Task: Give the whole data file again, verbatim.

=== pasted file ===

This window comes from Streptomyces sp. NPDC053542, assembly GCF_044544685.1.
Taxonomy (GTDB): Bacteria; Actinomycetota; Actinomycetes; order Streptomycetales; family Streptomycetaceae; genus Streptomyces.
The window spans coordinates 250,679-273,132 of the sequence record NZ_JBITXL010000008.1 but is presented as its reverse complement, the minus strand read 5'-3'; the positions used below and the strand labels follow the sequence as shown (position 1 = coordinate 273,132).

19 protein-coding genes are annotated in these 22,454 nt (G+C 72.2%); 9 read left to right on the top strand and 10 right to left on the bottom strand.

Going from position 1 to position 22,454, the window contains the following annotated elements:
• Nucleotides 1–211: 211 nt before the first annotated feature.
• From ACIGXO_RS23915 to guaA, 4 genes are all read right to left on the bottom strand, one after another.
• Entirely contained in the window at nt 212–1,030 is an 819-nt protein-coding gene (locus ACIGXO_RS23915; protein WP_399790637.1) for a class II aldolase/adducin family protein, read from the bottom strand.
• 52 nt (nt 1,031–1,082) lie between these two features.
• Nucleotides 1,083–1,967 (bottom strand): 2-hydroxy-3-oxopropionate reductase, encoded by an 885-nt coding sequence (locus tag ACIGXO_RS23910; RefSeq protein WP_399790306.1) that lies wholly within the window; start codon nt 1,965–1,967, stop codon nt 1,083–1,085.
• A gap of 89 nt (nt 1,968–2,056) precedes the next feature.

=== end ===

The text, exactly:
This window comes from Streptomyces sp. NPDC053542, assembly GCF_044544685.1.
Taxonomy (GTDB): Bacteria; Actinomycetota; Actinomycetes; order Streptomycetales; family Streptomycetaceae; genus Streptomyces.
The window spans coordinates 250,679-273,132 of the sequence record NZ_JBITXL010000008.1 but is presented as its reverse complement, the minus strand read 5'-3'; the positions used below and the strand labels follow the sequence as shown (position 1 = coordinate 273,132).

19 protein-coding genes are annotated in these 22,454 nt (G+C 72.2%); 9 read left to right on the top strand and 10 right to left on the bottom strand.

Going from position 1 to position 22,454, the window contains the following annotated elements:
• Nucleotides 1–211: 211 nt before the first annotated feature.
• From ACIGXO_RS23915 to guaA, 4 genes are all read right to left on the bottom strand, one after another.
• Entirely contained in the window at nt 212–1,030 is an 819-nt protein-coding gene (locus ACIGXO_RS23915; protein WP_399790637.1) for a class II aldolase/adducin family protein, read from the bottom strand.
• 52 nt (nt 1,031–1,082) lie between these two features.
• Nucleotides 1,083–1,967 (bottom strand): 2-hydroxy-3-oxopropionate reductase, encoded by an 885-nt coding sequence (locus tag ACIGXO_RS23910; RefSeq protein WP_399790306.1) that lies wholly within the window; start codon nt 1,965–1,967, stop codon nt 1,083–1,085.
• A gap of 89 nt (nt 1,968–2,056) precedes the next feature.